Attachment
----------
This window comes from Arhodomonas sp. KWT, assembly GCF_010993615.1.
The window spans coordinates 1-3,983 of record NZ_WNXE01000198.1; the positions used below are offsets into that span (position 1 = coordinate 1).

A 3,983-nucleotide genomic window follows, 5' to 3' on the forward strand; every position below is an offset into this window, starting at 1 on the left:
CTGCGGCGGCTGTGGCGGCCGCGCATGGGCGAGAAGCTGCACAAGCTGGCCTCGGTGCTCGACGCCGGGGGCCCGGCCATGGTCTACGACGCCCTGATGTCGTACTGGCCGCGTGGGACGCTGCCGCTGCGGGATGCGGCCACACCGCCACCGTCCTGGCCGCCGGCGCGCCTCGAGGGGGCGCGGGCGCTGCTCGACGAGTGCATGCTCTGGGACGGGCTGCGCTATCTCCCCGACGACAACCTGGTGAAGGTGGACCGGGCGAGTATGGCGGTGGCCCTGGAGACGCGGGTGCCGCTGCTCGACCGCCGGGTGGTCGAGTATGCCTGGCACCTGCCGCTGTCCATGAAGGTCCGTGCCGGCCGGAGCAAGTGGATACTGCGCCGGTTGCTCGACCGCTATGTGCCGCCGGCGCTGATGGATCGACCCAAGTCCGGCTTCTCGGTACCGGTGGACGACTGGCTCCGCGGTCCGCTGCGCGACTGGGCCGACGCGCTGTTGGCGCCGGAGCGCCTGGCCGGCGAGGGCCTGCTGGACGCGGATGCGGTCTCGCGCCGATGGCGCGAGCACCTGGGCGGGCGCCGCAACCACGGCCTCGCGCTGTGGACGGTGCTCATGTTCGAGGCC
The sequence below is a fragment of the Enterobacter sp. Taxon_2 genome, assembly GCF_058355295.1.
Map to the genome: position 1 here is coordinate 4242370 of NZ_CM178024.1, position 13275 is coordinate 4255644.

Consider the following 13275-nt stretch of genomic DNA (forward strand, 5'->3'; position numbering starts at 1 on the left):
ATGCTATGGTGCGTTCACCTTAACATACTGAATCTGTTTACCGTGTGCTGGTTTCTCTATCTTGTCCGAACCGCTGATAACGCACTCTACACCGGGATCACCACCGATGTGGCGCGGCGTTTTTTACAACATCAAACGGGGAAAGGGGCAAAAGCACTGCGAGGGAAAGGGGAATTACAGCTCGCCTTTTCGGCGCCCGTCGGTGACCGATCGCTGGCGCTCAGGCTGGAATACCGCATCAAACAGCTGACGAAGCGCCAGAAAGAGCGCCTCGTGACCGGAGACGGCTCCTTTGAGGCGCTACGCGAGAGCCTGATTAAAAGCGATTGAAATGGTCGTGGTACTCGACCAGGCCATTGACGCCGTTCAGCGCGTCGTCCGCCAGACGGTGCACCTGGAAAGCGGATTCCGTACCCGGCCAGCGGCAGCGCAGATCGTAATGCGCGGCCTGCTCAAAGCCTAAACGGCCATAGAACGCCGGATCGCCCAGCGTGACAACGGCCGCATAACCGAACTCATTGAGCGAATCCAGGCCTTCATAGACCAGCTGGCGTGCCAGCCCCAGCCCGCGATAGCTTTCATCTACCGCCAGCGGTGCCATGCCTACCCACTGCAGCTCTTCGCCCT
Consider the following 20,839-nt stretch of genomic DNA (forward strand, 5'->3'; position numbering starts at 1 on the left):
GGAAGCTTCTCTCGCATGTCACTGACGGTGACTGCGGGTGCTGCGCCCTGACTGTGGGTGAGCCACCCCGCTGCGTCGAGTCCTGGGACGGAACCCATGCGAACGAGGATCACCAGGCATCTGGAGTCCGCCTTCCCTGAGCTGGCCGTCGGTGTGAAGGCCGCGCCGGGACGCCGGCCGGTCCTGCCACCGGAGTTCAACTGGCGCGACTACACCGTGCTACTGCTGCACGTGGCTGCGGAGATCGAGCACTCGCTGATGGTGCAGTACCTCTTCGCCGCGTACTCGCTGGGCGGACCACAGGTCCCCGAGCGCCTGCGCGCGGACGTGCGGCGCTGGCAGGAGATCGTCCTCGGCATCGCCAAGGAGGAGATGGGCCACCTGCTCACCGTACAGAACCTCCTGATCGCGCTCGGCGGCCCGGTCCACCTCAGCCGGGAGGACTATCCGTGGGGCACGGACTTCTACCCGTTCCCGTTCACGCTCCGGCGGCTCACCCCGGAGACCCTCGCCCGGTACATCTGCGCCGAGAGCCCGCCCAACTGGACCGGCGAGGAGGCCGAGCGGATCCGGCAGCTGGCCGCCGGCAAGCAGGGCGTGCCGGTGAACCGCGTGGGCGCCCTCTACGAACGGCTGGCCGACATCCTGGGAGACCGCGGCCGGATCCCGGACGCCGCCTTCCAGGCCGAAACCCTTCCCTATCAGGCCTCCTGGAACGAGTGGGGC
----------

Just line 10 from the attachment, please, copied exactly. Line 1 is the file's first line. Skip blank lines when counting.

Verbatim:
GGAAGCTTCTCTCGCATGTCACTGACGGTGACTGCGGGTGCTGCGCCCTGACTGTGGGTGAGCCACCCCGCTGCGTCGAGTCCTGGGACGGAACCCATGCGAACGAGGATCACCAGGCATCTGGAGTCCGCCTTCCCTGAGCTGGCCGTCGGTGTGAAGGCCGCGCCGGGACGCCGGCCGGTCCTGCCACCGGAGTTCAACTGGCGCGACTACACCGTGCTACTGCTGCACGTGGCTGCGGAGATCGAGCACTCGCTGATGGTGCAGTACCTCTTCGCCGCGTACTCGCTGGGCGGACCACAGGTCCCCGAGCGCCTGCGCGCGGACGTGCGGCGCTGGCAGGAGATCGTCCTCGGCATCGCCAAGGAGGAGATGGGCCACCTGCTCACCGTACAGAACCTCCTGATCGCGCTCGGCGGCCCGGTCCACCTCAGCCGGGAGGACTATCCGTGGGGCACGGACTTCTACCCGTTCCCGTTCACGCTCCGGCGGCTCACCCCGGAGACCCTCGCCCGGTACATCTGCGCCGAGAGCCCGCCCAACTGGACCGGCGAGGAGGCCGAGCGGATCCGGCAGCTGGCCGCCGGCAAGCAGGGCGTGCCGGTGAACCGCGTGGGCGCCCTCTACGAACGGCTGGCCGACATCCTGGGAGACCGCGGCCGGATCCCGGACGCCGCCTTCCAGGCCGAAACCCTTCCCTATCAGGCCTCCTGGAACGAGTGGGGC